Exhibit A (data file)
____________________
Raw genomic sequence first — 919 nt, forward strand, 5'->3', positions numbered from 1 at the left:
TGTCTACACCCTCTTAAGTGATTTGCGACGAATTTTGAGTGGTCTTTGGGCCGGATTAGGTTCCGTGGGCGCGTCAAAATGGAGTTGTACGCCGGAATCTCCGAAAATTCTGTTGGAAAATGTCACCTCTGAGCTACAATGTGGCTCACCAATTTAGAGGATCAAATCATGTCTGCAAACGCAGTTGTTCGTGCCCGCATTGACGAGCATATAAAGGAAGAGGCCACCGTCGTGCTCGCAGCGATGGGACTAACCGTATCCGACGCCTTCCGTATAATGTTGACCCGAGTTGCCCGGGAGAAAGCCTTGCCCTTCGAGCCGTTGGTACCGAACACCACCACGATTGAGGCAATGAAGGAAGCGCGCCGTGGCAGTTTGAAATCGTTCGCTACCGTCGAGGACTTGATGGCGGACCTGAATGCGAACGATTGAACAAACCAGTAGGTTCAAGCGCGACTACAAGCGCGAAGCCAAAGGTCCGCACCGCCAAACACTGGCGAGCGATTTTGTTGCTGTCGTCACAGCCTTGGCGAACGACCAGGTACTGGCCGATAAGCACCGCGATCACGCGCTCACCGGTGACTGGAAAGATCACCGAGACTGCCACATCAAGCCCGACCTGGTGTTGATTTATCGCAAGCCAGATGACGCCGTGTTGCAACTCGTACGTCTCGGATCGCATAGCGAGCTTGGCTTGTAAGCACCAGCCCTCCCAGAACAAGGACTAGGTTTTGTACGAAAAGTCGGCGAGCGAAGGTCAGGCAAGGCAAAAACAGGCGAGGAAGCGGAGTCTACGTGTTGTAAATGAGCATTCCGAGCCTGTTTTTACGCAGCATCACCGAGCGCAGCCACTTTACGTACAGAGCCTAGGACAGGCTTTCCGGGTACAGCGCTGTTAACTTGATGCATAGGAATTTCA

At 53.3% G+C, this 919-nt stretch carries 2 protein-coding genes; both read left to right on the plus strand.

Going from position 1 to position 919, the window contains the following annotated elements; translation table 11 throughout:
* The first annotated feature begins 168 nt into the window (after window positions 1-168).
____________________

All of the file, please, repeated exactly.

Raw genomic sequence first — 919 nt, forward strand, 5'->3', positions numbered from 1 at the left:
TGTCTACACCCTCTTAAGTGATTTGCGACGAATTTTGAGTGGTCTTTGGGCCGGATTAGGTTCCGTGGGCGCGTCAAAATGGAGTTGTACGCCGGAATCTCCGAAAATTCTGTTGGAAAATGTCACCTCTGAGCTACAATGTGGCTCACCAATTTAGAGGATCAAATCATGTCTGCAAACGCAGTTGTTCGTGCCCGCATTGACGAGCATATAAAGGAAGAGGCCACCGTCGTGCTCGCAGCGATGGGACTAACCGTATCCGACGCCTTCCGTATAATGTTGACCCGAGTTGCCCGGGAGAAAGCCTTGCCCTTCGAGCCGTTGGTACCGAACACCACCACGATTGAGGCAATGAAGGAAGCGCGCCGTGGCAGTTTGAAATCGTTCGCTACCGTCGAGGACTTGATGGCGGACCTGAATGCGAACGATTGAACAAACCAGTAGGTTCAAGCGCGACTACAAGCGCGAAGCCAAAGGTCCGCACCGCCAAACACTGGCGAGCGATTTTGTTGCTGTCGTCACAGCCTTGGCGAACGACCAGGTACTGGCCGATAAGCACCGCGATCACGCGCTCACCGGTGACTGGAAAGATCACCGAGACTGCCACATCAAGCCCGACCTGGTGTTGATTTATCGCAAGCCAGATGACGCCGTGTTGCAACTCGTACGTCTCGGATCGCATAGCGAGCTTGGCTTGTAAGCACCAGCCCTCCCAGAACAAGGACTAGGTTTTGTACGAAAAGTCGGCGAGCGAAGGTCAGGCAAGGCAAAAACAGGCGAGGAAGCGGAGTCTACGTGTTGTAAATGAGCATTCCGAGCCTGTTTTTACGCAGCATCACCGAGCGCAGCCACTTTACGTACAGAGCCTAGGACAGGCTTTCCGGGTACAGCGCTGTTAACTTGATGCATAGGAATTTCA

At 53.3% G+C, this 919-nt stretch carries 2 protein-coding genes; both read left to right on the plus strand.

Going from position 1 to position 919, the window contains the following annotated elements; translation table 11 throughout:
* The first annotated feature begins 168 nt into the window (after window positions 1-168).